British citizens don't have to worry about hackers stealing their information and selling it. Their local governments are already doing that.
According to a report in today's London Times, an obscure proviso in British law allows local government "councils" to sell voter information to direct marketing organizations without informing them of the sale.
Typically, political parties and credit reference agencies have bought the information, but recently a booming industry has sprung up around direct marketing -- much of it aided by the sale of names and addresses by councils, according to the report.
Voters can opt out of the practice by checking a tick box when they vote, according to the report. The U.K. Information Commissioner and the Wellcome Trust today called for the proviso -- which has been in operation since 2002 -- to be abolished.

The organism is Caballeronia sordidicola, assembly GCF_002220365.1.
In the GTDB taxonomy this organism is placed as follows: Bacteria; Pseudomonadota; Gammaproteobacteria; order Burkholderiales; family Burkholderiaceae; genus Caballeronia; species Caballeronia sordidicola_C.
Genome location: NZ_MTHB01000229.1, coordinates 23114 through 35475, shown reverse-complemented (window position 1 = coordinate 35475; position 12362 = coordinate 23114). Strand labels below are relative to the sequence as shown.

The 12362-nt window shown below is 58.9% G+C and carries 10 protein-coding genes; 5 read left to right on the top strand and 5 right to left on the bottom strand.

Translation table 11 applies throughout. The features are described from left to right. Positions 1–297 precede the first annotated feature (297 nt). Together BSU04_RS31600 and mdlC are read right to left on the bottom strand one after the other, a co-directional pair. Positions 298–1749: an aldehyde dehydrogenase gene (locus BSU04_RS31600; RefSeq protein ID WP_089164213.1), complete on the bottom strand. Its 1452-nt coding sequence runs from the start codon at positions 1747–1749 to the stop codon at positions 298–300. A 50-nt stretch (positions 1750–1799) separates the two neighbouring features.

Tim Wilson, Site Editor, Dark ReadingTim Wilson is Editor in Chief and co-founder of Dark Reading.com, UBM Tech's online community for information security professionals. He is responsible for managing the site, assigning and editing content, and writing breaking news stories. Wilson has been recognized as one ... View Full Bio